Newspaper Page Text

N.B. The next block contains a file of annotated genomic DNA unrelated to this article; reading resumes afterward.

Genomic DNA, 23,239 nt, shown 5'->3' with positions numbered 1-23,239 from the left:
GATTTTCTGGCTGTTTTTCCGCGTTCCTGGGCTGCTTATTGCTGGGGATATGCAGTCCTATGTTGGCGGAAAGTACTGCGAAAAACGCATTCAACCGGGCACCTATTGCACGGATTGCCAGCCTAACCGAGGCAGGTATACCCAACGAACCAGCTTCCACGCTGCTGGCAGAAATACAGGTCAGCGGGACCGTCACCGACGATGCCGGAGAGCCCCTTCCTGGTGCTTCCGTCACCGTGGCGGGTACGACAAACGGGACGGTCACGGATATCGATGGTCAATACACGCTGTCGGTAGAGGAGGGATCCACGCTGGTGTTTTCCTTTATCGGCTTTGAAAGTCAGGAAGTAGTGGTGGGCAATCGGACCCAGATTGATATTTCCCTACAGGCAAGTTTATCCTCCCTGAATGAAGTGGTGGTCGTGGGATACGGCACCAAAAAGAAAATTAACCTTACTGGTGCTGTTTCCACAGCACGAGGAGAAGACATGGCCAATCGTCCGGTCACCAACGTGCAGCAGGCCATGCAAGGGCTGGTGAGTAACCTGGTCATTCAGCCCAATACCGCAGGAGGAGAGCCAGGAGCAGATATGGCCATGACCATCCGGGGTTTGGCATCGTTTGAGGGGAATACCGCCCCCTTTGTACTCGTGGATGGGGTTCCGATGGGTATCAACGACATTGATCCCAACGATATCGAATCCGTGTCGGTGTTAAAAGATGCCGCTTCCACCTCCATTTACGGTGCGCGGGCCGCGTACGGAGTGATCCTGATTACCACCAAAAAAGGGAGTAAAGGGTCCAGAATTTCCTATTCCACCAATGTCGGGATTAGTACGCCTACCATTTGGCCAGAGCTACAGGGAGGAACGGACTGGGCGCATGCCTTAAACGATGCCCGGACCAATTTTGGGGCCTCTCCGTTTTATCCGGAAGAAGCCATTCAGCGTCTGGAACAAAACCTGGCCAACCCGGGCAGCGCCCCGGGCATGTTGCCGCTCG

wii-c. 'Xy lS' if? I Aidrich Charles 10 PAGES SHOT GUN KILLED HIM R. W. Boeger, of Garden Grove, is Killed by Accidental Discharge of flis Shot Gun Tuesday. R. W. Boeger, a prominent mer chant of Garden Grove, was instantly killed at his home in Garden Grove Tuesday afternoon about one o'clock by the discharge of his shot gun as he was pulling the gun through a wire fence. Mr. Boeger lives in the Dan Stearns property in the east part of town, and after eating his dinner he put on a pair of overalls and told his wife he would fix the chicken fence. He took his shot gun with him, remarking that he would try and shoot a hawk which had been bothering their chickens. Mrs. Boeger heard the report of the gun being discharged a few minutes later, but thought nothing of it, sup posing Mr. Boeger was shooting at the hawk. About three o'clock there was a telephone call from the store asking for Mr. Boeger, and she said she would go out and call him. Receiving no response to her call she went to the barn and looked for him, and then went around the chicken park east of the barn, and was hor rified to find Mr. Boeger lying dead. He was evidently in the act of re turning to the house, drawing a little wagon belonging to one of his children, in which he had an ax and some boards used in fixing the fence. The tongue of the wagon was through the gate, and the shot gun was ly ing alongside of it,while Mr. Boeger's body was lying on the ground facing the wagon. He had evidently been in the act of pulling the wagon through the gate, having turned around to do so. In pulling the wagon through the hammer of the gun had caught on a board and dis charged the heavy load squarely in the center of His abdomen, death having resulted instantly. The. deceased was one of the prom inent citizens of the county. For many years he was engaged in the mercantile business at Grand River, where he was very successful. A few years ago he went to Cainsville and engaged in the banking busi .ness, but sold out a little over a year ago and moved to Garden Grove where he was running a general store. The Wolf. Eugene Walter's play, "The Wolf" which comes to the VanWerden Opera House Friday, September 30, ttilgtft Tje called a poem play of pic tures. It is very seldom that one sees a play that grips the interest and piques the curiosity with its first line. "The Wolf" does that. The curtain rises on a beautiful scene. It is Indian summer in the northern woods. Pines and golden foliage mingle their light and shade. A stream winds down the avenues of cottonwoods. In the backgrounds are the blue foot hills. To the right is the log house of McTavish, with a great tree in front of it. Under a tree sits B'Atiste, the Canuck, puf fing at his pipe. In the archway is the gaunt form of McTavish. He, too, is smoking. The two men puff in silence for a moment, while the auditor takes in the perfect color ing, perspective and grouping of the scene. Then McTavish says: "You say that she died, mon?" This is one of Eugene Walter's strong points—begins his story with the opening lines. He wastes no time in unnecessary conversation, and he sticks to the point from cur tain to curtain. Another of these pretty pictures effects is in Act III. Two men are squatting in the foreground. Stand ing, is the tall, lithe, graceful figure of Jules Boaubion. Hilda appears at the top of the trail carrying the canoe paddle. She stands there an instant holding the paddle like a spear, framed in the dark pine and gelden leafage colored-with the sun set reddening ominously about her. One almost expects to hear the wild cry of the Valkyrie. A little later comes the great and intensive scene of the play. "The Wolf" is presented by an all star cast. Sudden Death of E. H. Smith at Lamoni. E. H. (Bub} Smith, one of the prominent and popular business men of Lamoni, died suddenly at his home in that city Saturday even ing about six o'clock. Mr. Smith had been confined to the house for a couple of weeks, suffering from a if attack of appendicitis, but was re covering and was able to be up and around the house. His wife had left him at home and gone on an errand, and when ske returned he remarked that he was feeling pretty tired and guessed he .would lie down. She assisted him to the bed, and a few minutes later noticing that his head seemed to be in an uncomfortable positipn, went to him to put another pillow under his head and was horri fied to see that he had passed away. The deceased was the eldest son of Mr. and Mrs. J. R. Smith. HNe was about £5 years of age, and is sur vived by his wife and two children. Baptist Church. Rev. James A. Armstrong and :rT.. wife will conduct meetings at Mt. Zflon Christian Church (near Cam den Baptist Church) Saturday even ing, Septercfcer 24th at 7:45. P," Preaching Lord's Day at 11 a. m. Mrs. Armstrong will conduct Father's Meeting September 25th. Preaching at 2 p. m. Basket din ner on the grounds. Com?, every body,, .... The County Hospital As an Educa tional Question. At the November election this year the voters of Decatur county will have an opportunity to vote for or against the erection of a county hos pital. The cost not to exceed $15, 000. The question of a county hospital is a new one and a purely educational one. Probably the first question of any of our state or county institu tions caused as much comment as the county hospital question will cause. We have in Iowa a number of institutions maintained by the state, the Deaf and Dumb School, School for the Blind, School for the Feeble| minded and each and every one o£ these institutions, when they were first brought into public notice were not favorably received. But, is there anyone of them today that we would be willing to do without? Is it not the fact that when tlie rural mail delivery and rural telephone were in their trial stage, that they received much adverse criticism. The first question that the con scientious voter should decide in his mind, is, do we need such an insti tution as a county hospital? At the present time there is not a county hospital of any kind between Ottumwa and St. Joe, or nearer than Des Moines on the Osceola branch. Each year there are from thirty to forty people, who are compelled to go away from their homes in Decatur county, to one of these hospitals or some other hospital even more dis tant. Consider the loss of time, the ex tra expense and the hazardous risk of moving the patient so far, includ ing the expenses and the loss of time of those who accompany them. It is a well known fact that people expect a greater degree of skill in surgery, medicine or osteopathy in the city, than he would in his own community. He leaves home some times to consult a surgeon or phy sician, whom he has never met bi fore and it may be that surgeon or physicians first case of that kind. At the same time the skilled phy sician in their own community may be a graduate of the same school and even of the same class. If your phy sician takes you to the city to be op erated on, what credit does he get in his own community if the operation is successful? Very little indeed. But if the patient does not recover, who gets the blame? Your physician of course. How much injury does it do your city physician? Practically none. Besides with a county hospital you do not have to ..depend on your local skill, but you may have any physician or surgeon that you wish. You will meet some people, who will tell you that they have seen the time when they -would have given al most anything they had to have had had access to a hospital near home. Suppose that if this county hos pital is erected it would save one life a year, do you think it would pay? and- how do you know but what that one life may be in your own family? If you knew it would be, certainly you would vote for it and believe it might benefit you if you or your fam ily were afflicted, would it not be right for you to vote for it for the benefit of your neighbor? Are we not to some extent our brother's keeper? Last year the Iowa legislature gave $10,000, begrudgingly to use for the prevention of tuberculosis, a disease that claims one-sixth of all those who die in the state, and that same legislature voted $10,000 to build a hog pavillion at the state fair grounds. Suppose that a veterinary would agree that if the farmers of Decatur county would pay him a tax of the same amount as the hospital tax that he would guarantee to re duce the death rate of their stock twenty per cent, how many farmers and stockmen would not jump at the chance? And if there should be a county hospital erected in Decatur county the per cent of curable diseases saved would probably be as great. The loss of life last year in this county was probably fifty per cent less than it wa^ twenty or twen ty-five years ago. And why this sav ing of human life and what is it due to but to education aleng these lines? Hygeie as taught by your school teachers. The excellent work of your physicians and trustees in quarantin ing these contagious diseases. Yes. The County Hospital is an Educational Question. Shall we advanae or go back? Rumley- Allard. Mr. Earl Rumley and Miss Eliza beth Allard, both of this city, were married at the home of Justice John Holden on last Wednesady evening. Mr. Rumley left Thursday morning for Oskaloosa to prepare a home and Mrs. Rumley will remain here for a couple of weeks. The groom is a son of Mr. and Mrs. J. F. Rumley, of northwest of Leon) and is a popu lar yoUng man. He has secured a position on the Iowa Central R. R. as brakeman, running out ®f Oska loosa.' The bride is the daughter of Mr. and Mrs.- Hiram Allard of this city, and until the linotype re placed the typesetters in The Re porter office, was one of our com positors. She is a young lady who has many friends who wish her every happiness. Marriage Licenses. Earl Rumley, Leon, 21 Elizabeth Allard, Leon 17 Ray L. Lockwood, Oseeola, 2 5 Jennie Mabel Hodges,'Weldon,.. 22 Wellington E. Brace, Leon 21 Ollie V. Fames, Deon 20 Dr. Wand's next dates at Grand River are Sept. 19th to" 24th. ESTABLISHED 1854. THE LEON REPORTER, THURSDAY, SEPTEMBER 22, 1910. VOLUME LVU NO. 5. A ROOSEVELT BILLET Leon Harrison Jtnree Receives one of the Bullets with which Teddy Killed a Big Elephant. Leon people will read with inter est the following account of the re ceipt of a steel shell bullet and per sonal letter frqm ex-President Roose velt to Clarence Jenree, of St. Joe, Mo., for his little son, Leon Harrison Jenree, which appeared in last Sat urday's St. Joe Gazette. Mr. Jen ree visited with relatives and friends in Leon Sunday, an dwe were priv ileged to see the bullet with which Roosevelt killed an elephant. Mr. Jenree. will have the bullet nicely mounted in gold with an appro priate inscription: Bryan to Speak at Leon 1 Wednesday Afternoon, Oct. 12. I William Jennings Bryan, the peerless states man, will speak at Leon on Wednesday afternoon, October 12th, at o'clock. Mr. Bryan has con sented to give three days only to the Iowa cam paign and Leon has been fortunate enough to se cure him for an afternoon meeting. That is all that is necessary. Leon will make ample prepara-. I tions to take care of the big crowd which will be here on that day. Leon Harrison Jenree, 9 months old, son of Mr. and Mrs. C. H. Jen ree, 301 St. Joseph avenue, re ceived yesterday a souvenir that most any person in the United States might prize and which at least a million or more would consider one of the rarest things, and consequent ly worth its Weight in gold. Master Jenree's souvenir is a steel bullet one that was fired into the hulking frame of an African elephant by the strenuous Teddy Roosevelt himself. Accompanying the bullet was the following letter: "The Outlook, "New York, N. Y., Sept. 14. "My Dear Mr. Jenree:-—I enclose for your baby boy, with best wishes to himself and mother, a bullet with which I shot an elephant in Africa. I hope the little fellow will grow up to be a fine man, gentle and tender, and yet fearless and hard working. "Faithfully yours, "T. ROOSEVELT. "To Mr. and Mrs. C. H. Jenree,3015 St. Joseph avenue, St. Joseph, Mo." When Master Leon Harrison Jen ree was six months old, an itinerant photographer, accompanied by a burro, wandered up St. Joseph avenue. The photographer would have children pose on the donkey and after the proofs of the pictures were made would sell them to doting parents. The Jenrees bought sever al pictures of their baby sitting astride of the burro. On the ad vice of friends they mailed one to Colonel Roosevelt at The Outlook office in New York. "The Youngest Rough Rider in the World," was the legend that the picture bore. Colonel Roosevelt at once acknowledged receipt of the photograph, and the parents of the baby replied to the colonel's letter. In reply Colonel Roosevelt sent the bullet and the letter above quoted. The bullet is about one and one half inches long. The soft, or cart ridge end, is bent and battered, where it had evidently flattened against the bones of the big beast that Colonel Roosevelt brought down in the African jungle. Mr. Jenree, the father of the boy, is a Burlington passenger brakeman with a run to Chariton, la. The boy was named for the birthplace of its parents, Leon, la., and for Dr. Harrison Forgrave, an old friend of the Jenree family. The baby will be entered in the baby show at the Lagniappe fair, if a baby show is pulled off in connection with the pure food show this fall. Master Jenree, while only nine months old, can walk and is a big, sturdy fel low. He has a fine physique, and would be picked as a winner any where. The parents will have the Roosevelt bullet mounted in a gold pendant for the baby. ,-.-j., Two Barns Burned Within a Year. James Marvin, of Eden township, had a barn burned on his lower farm last Friday evening. The-barn was on the farm occupied by John Ful ler, and was discovered to be on fire about seven o'clock in the evening. Fortunately there was only a few bushels of grain and some small farm implements in the barn. The barn was-worth about $250, and was insured for $150. This is the second barn Mr. Marvin has had burned within a year, the barn on his home place having been burned last Thanksgiving night. The .origin of the fire last Friday night is not known. Mrs. Henry Minor went to Lamoni Monday evening after her daughter who had been visitmg for a few days at the home of' her grand parents, Mr, and lfrp_, C.E. Blair. \^^h^v'TSU^* -r -. -V-" ^\S' f:f •. Hotels Consolidate. A deal was closed up last Thurs day in which the owners of the Ho tel Leon purchased outright the building and business of Hotel Cen tral, the north side hotel. The facts are that no city the size of Leon can support two first-class hotels, and realizing this the owners of Hotel Leon decided that the best thing to do was to buy the other hotel out and give Leon one strictly first class hotel. The north side hotel will be remodeled at once, the first floor- being fitted up for a business house and the second floor will be used for offices. This consolidation was not made for the purpose of se curing a monopoly on the hotel bus iness, but because it was for the best interests of the city. Hotel Leon will be conducted as a first class hotel, the best hotel in south ern Iowa, and landlord Cooper and his excellent wife will see that Leon has a hotel of which she may well be proud. There is no attempt to monopolize the hotel business, it id a business proposition pure and simple. One good hotel doing a pay ing business is better for the town than two hotels doing business at a loss. With one strictly first-class hotel, such as Landlord Cooper con ducts, it is for the best interests of the city to support and maintain the hotel. Since coming to Leon Land lord Cooper and -his estimable wife have made many friends who are in deed pleased to see the conditions such that the yare assured of a good and profitable business. Land lord J. A. Baker and wife have made many friends in Leon and we trust that they may continue to remain residents of the best town in south ern Iowa. Gooding's Sale Dates. SEPTEMBER. 22—Fin Landreth, Beaconsfield. 23—Charles Knott, Hatfield. 24—George Swigel, Centerfield. 26—Lizzie Morse, Mount Ayr. 27—James Michael, Kellerton. 28—Mrs. Henderson, Elk Chapel. 29—Harvey DeKalb, DeKalb. 30—Ben Ellston, La Salle. OCTOBER. 1—A.A. Cox Kellerton. 2—W. A. Poor, Mount Ayr. 4—Louis Rominger, Kellerton. 5—E. D. Long, Beaconsfield." 6—Ras Rush, Mount Ayr. 7—George Smith, Kellerton. 8—Creswell, Decatur City. 10—A. H. Simmerman, La Salle. 11—Henry Bruner, Keilerton. 12—R. M. Board, Kellerton. 13—Taken. 14—John Bryant, Grand River. 18—A. C. Merritt, Kellerton. 19—Wm. Strong, Kellerton. 20—E. L. Davis, Van Wert. NOVEMBER. 2—Taken. 9—Grover Hamilton, Kingston. 15—Harry Gilreath, Grand River. 22—E. M. Allen, Van Wert. 23—Taken. DECEMBER. 1—R. Baker. FEBRUARY. 20—Harry DeKalb, Omaha, Neb. Fred Wells Made Good. The Shenandoah Sentinel-Post in giving a review of the work of the players in their team in the Mink League, has the following good words for a Leon boy: Fred Wells took care of the left garden all year and did it well. He was the sacrifice hitter of the team, but could also punch out a safe one when necessity demanded. His home is in Leon, Iowa. At present he is playing ball with the barnstormers froni Nebraska City. Later he ex pects to go to California to play ball during the winter. An Old Clo*k. R. O. Allen, the jeweler, has quite a curiosity on display in his show window in the shape of an. old clock which is considerably over a hundred years old. The clock was made by Eli and George W. Batholomew at Hartterd, Conn., and the plates and wheels are all made of wood except one wheel which is of brass. Mrs. Margaret Waight and litWe daughter, of Humeston, came last Thursday and visited untM Monday morning at the home of her sister Mrs. J. W.' Hurst, in this city, Mrs. Waight is teaching in the Humes ton schools, and they were given a vacation on Thursday and Friday on account of their fall festival. PICK SEED CORN NOW September Twenty-Sixth to Septem ber Thirtieth to be Kntwn as Seed Corn Week in Iowa. The last week in September, from Sept. 26 to Oct. 1, inclusive, is to be officially designated as seed corn week in Iowa, by a bulletin soon to be issued from the Iowa experiment al station. In this bulletin the de partment will urge everybody to ob serve the week by selecting their best seed corn for the coming year. Reminded by the experience of thousands of farmers last season who had to pay enormous prices for poor grades of imported seed which eventually resulted in a poor stand, the department considers that the farmers of the state will be more considerate this season and look after the selection of their seed more closely. "Don't wait until husking time to select your seed," will plead the bulletin. If every ear of corn that is to be planted could be harvest ed before the freezing nights of October and November, and thor oughly dried out before it has been weakened and the vitality killed, it would add millions to the wealth of Iowa. Much of the seed planted is bad, not because of the fact that it was not good when selected and properly cared for, but because it already had been frozen. Twelve to fifteen ears of corn will plant an acre of corn. Ordinarily this acre of corn will be worth $25. The necessity of the proper attention to this really trivial task is emi nent. The department will urge the farmers to go into their earliest planted fields during seed corn week and select well matured ears from the most vigorous stalks, rip off the husks and tie them in strings of fifteen to twenty ears each and hang them at once in the attic where thev will be perfectly dry and at the same time where a free circulation of air is available. On the something over. 200,000 farms in Iowa on an average of about forty-five acres is devoted to corn and while about seven bush els of seed will be sufficient to plant this amount, it is well to select at least three times that amount, that you may have plenty for your own use and some to furnish your neigh bor, less fortunate, who has either failed to select his own seed or has recently moved into the country and has had no opportunity of securing seed of his own growing or selection. That home grown seed is the best there is no doubt, as the seed pro cured of seed house and imported from other states is not acclimat ed to the IowS, weather and soil. The importance of the seed corn question is becoming realized more each succeeding year, yet many there are among the farmers of Iowa to day who fail to look after this ques tion, greatly to their own detriment as well as to the aggregate crop yield of the state. House Burns. Steye Hukill's house, about seven miles northwest of town, was totally destroyed by fire caused by a defective flue at about six o'clock last Thursday evening. It seems that Mrs. Hukill was preparing the evening meal and was not aware of the presence of the fire until Steve, who was out about the barn, noticed the flames and ran to the house. The fire by this time had gained considerable headway and altho the neighbors were immediately sum moned by telephone, George Fuller *°n wajL the only one who could get there ifi time to be of any assist ance. They succeeded in getting out their clothing but the burlding and most of the furniture were con sumed. The loss will be in the neighborhood of $750 with 3$00 insurance.—Grand River Local. Jabe Tharp Dies in Denver. Jabe Tharp, years ago a well known resident of Leon, a brother of Wm. Tharp, of this city, and J. Tharp, of Davis City, died at his home in Denver on last Saturdav. He was 60 years, 3 months and 16 days old, and had lived in Denver for the past twerifcy-five years and is survived by his wife and two grown children. No particulars of his death have beeif received. The news of his death was received by J. T. Tharp, of Davis City, in a tele gram from his sister, Mrs. Matt Jordan, which simply sai'd he was dead. Decatur City Will Celebrate Satur day Night. After many weary months, the good people of Decatur City expect to illuminate that city with elec tric lights on Saturday evening of this week. The w#rk of making the electric connections will be corgilet ed this week and Decatur Cix will celebrate in grand style on Saturday evening, when the electric lights will be turned on for the firBt time. Get in the game and visit Decatur City Saturday evening and you will have a good time. Broke His Arm. Stephen, son of Mr. and Mrs. Charles E. Hurst, fell from a tree at his home in this city last Wed nesdayx evening and broke his left arm just bfilew the shoulder. He was playing football and the ball became lodged in a tree and while trying to get it the boy fell out at the tree. "V 1 r& 10 PAGES [school notesH I Editors /oliveHart A,ta 1 editors Bright "Be thou the first true merit to be friend, 'h His praise is lost who stays till all. commend." School is progressing nicely with the largest enrollment in years. An-s-jjp other instructor is needed in the high school. Some new song books will soon be ordered for use in the high school, for last year's books were worn. threadbare. A class in review grammar has, been organized for the senior class. The work is very practical and help ful. Several changes have been made in the arrangementof the grades. The 6th grade was moved down to the new room in the basement, the 8th'- grade to the room vacated by grade 6, and the old 8th grade on the up per floor serves as recitation room for the high school. At a meeting of the senior class last week, the following officers were elected: has many obstructions, but none so desperate as poor health. Success to-v.. day demands health, but Electric Bit ters is the greatest health builder the world has ever known. It compels perfect action of stomach, liver, kid-.i neys, bowels, purifies and enriches the blood, and tones and invigorates, the nvhole system. Vigorous body and keen brain follow their use. You can't afford to slight Electric Bitters if weak, run down or sickly. Only 50c. Guaranteed by Van Werden & Kopp. Leon Grain and Coal Co. Sell Out. The Leon Grain and Coal Co. have disposed of their grain and coal business on South Main street-' to C. B. Talbott, of Osceola, who ha3 taken possession of the business. Mr. Talbdtt, who by the way has no connection with the Talbott Grain Co., who formerly were in business in this city, will move his family to this city and personally manage the business. Mrs. H. R. Layton arrived home. Friday evening from Lake Okoboji,: where she and Dr. Layton spent the": summer at their cottage at Camp Leon. They started home in their: auto, but on account of the heavy1 rains Mrs. Layton and her sister,. Mrs. Orr Sang, of Chicago, came home from Pocahontas on the train. Dr. Layton and Thomas Teale ar rived home Monday morning in Mr. Teale's car, Dr. Layton leaving hia car at Des Moines. Rev. J. L. Boyd and son Louis de-ss parted Monday for their new horned at1 Glidden, Iowaf, stopping for a short visit with friends at Newv Virginia and Des Moines. Mrs. Boyd and daughters left on the early train Monday morning' and will visit a few days in Des Moine* and Ankeny before going to Glid den. Miss Mary Ellen Brown return ed Saturday to her home at Savan nah, Ills., after visiting a week i-n this citjj at the home of her cou^n, Geo. L. Jackson, and aunt, Mrs. J. A. Caster. Mrs. Jackson and Mies Alice Brown accompanied her as far as Van Wert, returning on the event ing train. ?f-j Hazel Moore, Pres., Helen Nor-* ton, Vice Pres., Ralph Edgington, Sec., Alta Hart, Treas. -v-vps The teachers and pupils on tho s' lower floor of the north school, aro enjoying the new metal ceilings and the tinted walls. A number of the class of 1910 have entered college, some are teach ing and the others are looking for ward to entering college at some fu ture time. The Friday morning exercises in the high school consisted of a half .rJ hour talk by Mr. Voelker, who told of some of his vacation experiences and his trip to Niagara Falls. It was interesting and instructive. There are still some young people ,'r in town who should be in school, There is no time like the present to prepare for. life's duties. Another '3 year of school work will be worth ••"•g much to the young man or young' woman. 1 Crichton & Son Move. Wm. Critchon & Son are now nicely located in their big double front store room at the corner of Main and Commercial streets, built specially for them by F. C. Mullin nix. Their new location gives them one of the finest store rooms in:» Leon, and it is located on one of the best business locations in the city. They are busy this week getting their big stock of hardware and T| stoves straightened around in their new location, but they have the sat isfaction of knowing that they have, one of the finest business rooms in .••••! the city of Leon. They will welcome all of their friends to their new lo- ./ cation. The Road to Success CI -I 3 "'H •'if & W' A. P. Bethards and family return ed Tuesday from Cheyenne, Wyom ing, where they spent some time vis iting with Mrs. Bethard's father, W. L. Armstrong, and also visited with B. F. Bledsoe at Egbert. They cone back to again take up their residence here, satisfied this fe the best eountry on earth. For any pain from top to 'toe, from any cause, apply Dr. Thomas' Electric oil. Pain can't stay where it is used.